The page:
Saturday, March 08, 2008

Salicylate In Perfume

I just learned something truly eye-opening about Nina Ricci L'Air du Temps and why I might not like it: salicylate, or more specifically, Benzyl Salicylate, an ingredient that's described as making a perfume smell the same from beginning to end. It must be in many perfumes I adore and I don't even know it, but if it's used in high quantity in L'Air du Temps (15%), it might be the main culprit for my feeling nauseated by it (unless it's just the aldehydes, or the particular mix of notes). I know this type of sameness throughout that starts off with a blast of top, middle and base notes tends to bore me, and occasionally irritate me to the point where I can't tolerate a scent. Isn't salicylate the ingredient used in the older Pepto Bismol we've stopped giving to children because of the link to Reye's Syndrome and salicylate toxicity? Benzyl salicylate is said to smell faintly sweet and it's used regularly as a fixative in perfumery, but isn't salicylic acid also related to methyl salicylate or oil of wintergreen, commonly synthesized today? Frederic Malle Carnal Flower lists salicylic acid as an ingredient--did they mean Benzyl Salicylate or Methyl Salicylate?

Read about the use of Benzyl Salicylate in L'Air du Temps in this article, The Challenge of Creativity
A lecture given to the Society by Mr. Bernard Chant on November 11th 1982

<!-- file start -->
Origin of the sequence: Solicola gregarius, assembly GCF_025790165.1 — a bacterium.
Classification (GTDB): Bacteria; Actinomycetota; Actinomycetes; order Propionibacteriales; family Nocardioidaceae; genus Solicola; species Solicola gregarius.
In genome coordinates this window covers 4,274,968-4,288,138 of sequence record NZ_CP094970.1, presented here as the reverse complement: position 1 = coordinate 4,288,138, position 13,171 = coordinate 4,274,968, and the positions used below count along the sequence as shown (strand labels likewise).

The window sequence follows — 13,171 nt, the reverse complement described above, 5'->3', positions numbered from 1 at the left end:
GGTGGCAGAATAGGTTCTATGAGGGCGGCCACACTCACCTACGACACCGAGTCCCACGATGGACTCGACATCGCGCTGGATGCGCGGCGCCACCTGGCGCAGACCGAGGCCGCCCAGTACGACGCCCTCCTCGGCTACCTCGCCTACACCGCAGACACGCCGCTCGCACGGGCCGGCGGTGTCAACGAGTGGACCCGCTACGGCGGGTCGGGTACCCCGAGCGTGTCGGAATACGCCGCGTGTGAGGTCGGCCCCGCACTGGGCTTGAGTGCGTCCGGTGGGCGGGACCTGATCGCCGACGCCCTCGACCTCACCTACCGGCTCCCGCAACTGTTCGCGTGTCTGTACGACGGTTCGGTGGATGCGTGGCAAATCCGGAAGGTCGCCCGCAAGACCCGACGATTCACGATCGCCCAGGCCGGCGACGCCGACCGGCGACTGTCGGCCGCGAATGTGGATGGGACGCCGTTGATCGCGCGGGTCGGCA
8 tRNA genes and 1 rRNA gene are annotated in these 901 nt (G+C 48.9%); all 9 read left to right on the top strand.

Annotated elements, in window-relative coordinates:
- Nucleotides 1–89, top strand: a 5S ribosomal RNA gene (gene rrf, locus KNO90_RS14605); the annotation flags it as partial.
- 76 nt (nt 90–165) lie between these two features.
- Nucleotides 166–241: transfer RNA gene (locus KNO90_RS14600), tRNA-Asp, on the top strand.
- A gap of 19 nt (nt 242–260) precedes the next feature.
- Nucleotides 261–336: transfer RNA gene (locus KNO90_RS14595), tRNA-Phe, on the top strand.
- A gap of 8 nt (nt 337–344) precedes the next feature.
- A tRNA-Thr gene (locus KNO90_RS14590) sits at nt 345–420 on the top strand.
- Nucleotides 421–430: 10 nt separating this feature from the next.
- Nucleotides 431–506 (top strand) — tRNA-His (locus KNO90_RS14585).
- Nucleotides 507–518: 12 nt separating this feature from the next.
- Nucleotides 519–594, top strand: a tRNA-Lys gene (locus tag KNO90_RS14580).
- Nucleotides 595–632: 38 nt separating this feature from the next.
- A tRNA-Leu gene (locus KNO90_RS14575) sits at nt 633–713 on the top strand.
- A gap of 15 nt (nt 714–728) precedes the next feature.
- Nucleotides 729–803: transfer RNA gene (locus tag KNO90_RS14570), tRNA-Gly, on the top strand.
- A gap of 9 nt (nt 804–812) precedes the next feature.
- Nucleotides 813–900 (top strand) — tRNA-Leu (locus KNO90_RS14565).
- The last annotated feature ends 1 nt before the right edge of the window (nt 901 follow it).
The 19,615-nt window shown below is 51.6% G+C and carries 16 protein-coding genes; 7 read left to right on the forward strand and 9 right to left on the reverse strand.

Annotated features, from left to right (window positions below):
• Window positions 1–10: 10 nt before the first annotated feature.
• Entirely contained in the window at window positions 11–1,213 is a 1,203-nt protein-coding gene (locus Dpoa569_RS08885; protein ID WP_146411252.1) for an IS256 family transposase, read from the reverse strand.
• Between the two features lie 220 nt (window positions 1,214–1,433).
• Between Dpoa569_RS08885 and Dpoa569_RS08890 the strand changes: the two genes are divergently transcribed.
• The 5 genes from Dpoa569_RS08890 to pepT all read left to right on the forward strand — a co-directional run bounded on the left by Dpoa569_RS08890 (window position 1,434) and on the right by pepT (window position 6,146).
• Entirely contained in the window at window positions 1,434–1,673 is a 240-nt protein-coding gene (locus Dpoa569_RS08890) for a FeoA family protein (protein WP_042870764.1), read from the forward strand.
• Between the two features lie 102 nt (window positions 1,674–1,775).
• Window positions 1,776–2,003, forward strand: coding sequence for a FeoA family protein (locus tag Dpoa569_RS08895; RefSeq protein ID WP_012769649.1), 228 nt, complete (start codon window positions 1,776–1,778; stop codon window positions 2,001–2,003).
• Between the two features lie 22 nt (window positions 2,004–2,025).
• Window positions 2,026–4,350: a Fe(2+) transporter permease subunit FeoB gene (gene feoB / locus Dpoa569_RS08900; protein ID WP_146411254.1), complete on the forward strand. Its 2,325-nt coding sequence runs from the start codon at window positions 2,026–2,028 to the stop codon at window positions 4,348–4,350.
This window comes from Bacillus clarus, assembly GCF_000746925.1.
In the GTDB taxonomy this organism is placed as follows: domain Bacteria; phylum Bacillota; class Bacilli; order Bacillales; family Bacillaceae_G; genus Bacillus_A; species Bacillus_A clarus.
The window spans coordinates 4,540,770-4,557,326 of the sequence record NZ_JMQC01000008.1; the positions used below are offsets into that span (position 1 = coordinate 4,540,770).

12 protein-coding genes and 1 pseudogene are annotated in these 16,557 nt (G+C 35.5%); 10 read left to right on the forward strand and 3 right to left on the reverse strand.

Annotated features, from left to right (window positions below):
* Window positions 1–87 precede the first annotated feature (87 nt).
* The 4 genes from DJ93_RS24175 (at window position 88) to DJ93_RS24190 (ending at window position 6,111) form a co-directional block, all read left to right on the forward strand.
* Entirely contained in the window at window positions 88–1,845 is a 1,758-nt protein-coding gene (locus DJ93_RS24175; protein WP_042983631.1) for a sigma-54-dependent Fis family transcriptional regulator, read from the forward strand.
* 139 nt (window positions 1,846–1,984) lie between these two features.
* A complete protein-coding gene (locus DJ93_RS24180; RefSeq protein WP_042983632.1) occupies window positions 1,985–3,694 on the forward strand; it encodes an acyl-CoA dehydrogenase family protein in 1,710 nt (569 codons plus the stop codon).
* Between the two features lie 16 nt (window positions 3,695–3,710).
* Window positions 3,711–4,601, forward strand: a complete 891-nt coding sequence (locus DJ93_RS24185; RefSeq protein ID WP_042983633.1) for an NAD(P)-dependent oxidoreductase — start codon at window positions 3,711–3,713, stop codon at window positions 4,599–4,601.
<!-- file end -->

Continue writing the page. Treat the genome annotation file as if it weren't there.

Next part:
, British Society of Perfumers 1983:

"The very exciting group of Floral Bouquets: There are many great names, but I would like to mention L'Air du Temps, the grandmother of so many successful fragrances. If we smell L'Air du Temps it is really, in 1982, a rather straightforward scent - floral, spicy, woody, very smooth, smelling more or less the same way from beginning to end. So why such a success? In my opinion it comes from the utilization of Benzyl Salicylate. I do not know of any other perfume before L'Air du Temps that contains Benzyl Salicylate in such an amount and, although it seems that many perfumers are strangely anosmic to it, it produces a diffusing, blooming effect very pleasing to the public. Many big successes were created on the same theme, such as Wind Song, Norell, Estee, Charlie... there are too many to mention them all."

Michael Edwards' book, Perfume Legends, p.107 states:
"L'Air du Temps is a lively, well-balanced and consistent perfume from its head notes to its engaging base notes" --Robert Ricci
He also wrote that "L'Air du Temps inspired a cavalcade of spicy florals, among them Le De (1957), Fidji (1966), Norell (1969), Charlie (1973) and Gucci No.1 (1975)".

Nina Ricci L'Air du Temps was created in 1948. By the way, the only one I like listed above is Charlie--I don't like Norell, Fidji, Le De, and I'm pretty sure I don't like many carnationy spicy florals (are they carnation-clovey because of the salicylates?).

The smoothly diffusive effect of salicylate sounds almost like how we describe linear perfumes, so is it a safe assumption that Benzyl Salicylate is what makes linear perfumes, or is the term "linear" a whole other ball of wax? Perhaps linear describes notes all coming out at once but not as a well-defined three-tiered structure like L'Air du Temps and more like one unified smell (Chanel Allure). Nevertheless, these seem to be scents that jut out in a very forward way. Maybe a musician would understand this analogy: These smooth perfumes are about as alluring to me as portamento (or “smearing” in jazz vernacular), in which the instrument glides from note to note in the manner of a slide trombone.